Bruce Riedel: JFK's Overshadowed Crisis

Bruce Riedel is a senior fellow at the Saban Center for Middle East Policy at the Brookings Institution. A career CIA officer, he has advised four presidents on Middle East and South Asian issues on the staff of the National Security Council.

IN APRIL, India launched a long-range missile capable of carrying a nuclear bomb deep into the Indian Ocean. The successful Agni missile test fulfilled India’s fifty-year quest to achieve the means of dispatching a nuclear weapon to Beijing. Just about fifty years ago, in October 1962, India fought a brief war against China in the Himalaya Mountains. India lost that war—and vowed it would acquire the capacity to deter Chinese aggression.

The Sino-Indian war also posed a crisis for America’s young president, John F. Kennedy, who had entered office determined to build a strong U.S. relationship with India. But his attention that fateful autumn was diverted to a more ominous crisis—the one involving Soviet efforts to place nuclear missiles in Cuba—that unleashed a dangerous nuclear face-off with the Soviet Union. Thus, Kennedy confronted two simultaneous crises, one far overshadowed by the other at the time and also later in history.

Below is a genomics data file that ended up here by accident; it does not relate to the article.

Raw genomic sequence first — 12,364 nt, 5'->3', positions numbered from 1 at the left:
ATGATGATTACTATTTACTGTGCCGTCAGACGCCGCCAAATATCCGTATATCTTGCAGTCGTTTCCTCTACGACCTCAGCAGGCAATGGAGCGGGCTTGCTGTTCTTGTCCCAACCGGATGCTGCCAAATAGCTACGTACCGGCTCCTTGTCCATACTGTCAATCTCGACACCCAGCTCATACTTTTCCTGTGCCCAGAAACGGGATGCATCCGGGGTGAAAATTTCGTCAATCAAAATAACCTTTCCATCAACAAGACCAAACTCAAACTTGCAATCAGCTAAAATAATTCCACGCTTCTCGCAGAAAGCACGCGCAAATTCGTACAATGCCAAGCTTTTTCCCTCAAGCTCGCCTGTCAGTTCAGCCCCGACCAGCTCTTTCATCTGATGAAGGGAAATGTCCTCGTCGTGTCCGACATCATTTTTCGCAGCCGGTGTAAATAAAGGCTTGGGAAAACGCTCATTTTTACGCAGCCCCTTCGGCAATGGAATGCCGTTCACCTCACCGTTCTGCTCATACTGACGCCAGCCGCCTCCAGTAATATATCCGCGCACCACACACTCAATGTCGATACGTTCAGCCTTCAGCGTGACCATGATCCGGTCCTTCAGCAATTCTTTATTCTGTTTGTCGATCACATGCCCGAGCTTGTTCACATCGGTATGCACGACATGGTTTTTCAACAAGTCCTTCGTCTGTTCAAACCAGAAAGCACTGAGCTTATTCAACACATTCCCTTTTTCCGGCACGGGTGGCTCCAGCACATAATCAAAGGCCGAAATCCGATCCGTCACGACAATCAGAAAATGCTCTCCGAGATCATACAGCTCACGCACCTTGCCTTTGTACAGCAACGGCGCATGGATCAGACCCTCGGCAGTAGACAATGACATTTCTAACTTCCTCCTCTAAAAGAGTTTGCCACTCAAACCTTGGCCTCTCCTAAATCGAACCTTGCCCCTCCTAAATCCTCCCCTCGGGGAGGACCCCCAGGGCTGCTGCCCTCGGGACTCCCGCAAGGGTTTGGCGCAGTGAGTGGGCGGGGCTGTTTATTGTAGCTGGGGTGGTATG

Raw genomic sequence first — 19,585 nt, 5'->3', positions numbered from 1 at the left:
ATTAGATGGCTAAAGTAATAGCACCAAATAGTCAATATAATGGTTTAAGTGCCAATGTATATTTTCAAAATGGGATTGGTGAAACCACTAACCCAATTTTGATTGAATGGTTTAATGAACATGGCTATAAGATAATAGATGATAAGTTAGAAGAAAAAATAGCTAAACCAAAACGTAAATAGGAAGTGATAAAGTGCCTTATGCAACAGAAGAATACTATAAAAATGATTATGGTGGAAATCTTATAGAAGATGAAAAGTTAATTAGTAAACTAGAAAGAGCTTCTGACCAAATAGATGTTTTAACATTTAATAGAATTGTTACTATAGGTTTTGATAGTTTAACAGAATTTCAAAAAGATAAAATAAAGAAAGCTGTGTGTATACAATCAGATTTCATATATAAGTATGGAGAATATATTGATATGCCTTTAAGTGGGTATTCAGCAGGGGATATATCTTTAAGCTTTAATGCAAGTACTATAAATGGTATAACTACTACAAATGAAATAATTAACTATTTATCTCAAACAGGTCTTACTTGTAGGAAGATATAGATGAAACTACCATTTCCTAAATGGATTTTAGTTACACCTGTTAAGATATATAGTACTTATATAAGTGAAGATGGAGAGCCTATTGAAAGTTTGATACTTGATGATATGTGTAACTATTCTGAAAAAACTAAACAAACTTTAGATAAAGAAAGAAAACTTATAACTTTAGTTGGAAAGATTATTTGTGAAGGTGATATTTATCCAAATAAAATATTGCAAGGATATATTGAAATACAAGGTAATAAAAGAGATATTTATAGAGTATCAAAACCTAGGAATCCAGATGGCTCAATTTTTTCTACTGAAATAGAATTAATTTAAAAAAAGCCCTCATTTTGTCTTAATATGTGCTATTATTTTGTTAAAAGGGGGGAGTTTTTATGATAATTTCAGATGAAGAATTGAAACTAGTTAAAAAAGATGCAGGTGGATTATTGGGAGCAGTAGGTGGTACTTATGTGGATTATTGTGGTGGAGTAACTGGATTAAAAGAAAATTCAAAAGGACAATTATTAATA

But Kennedy’s handling of the 1962 war—in the midst of a far graver national challenge—offers lessons today for those interested in the ongoing diplomatic conundrum posed by India and its mutually hostile neighbor, Pakistan....

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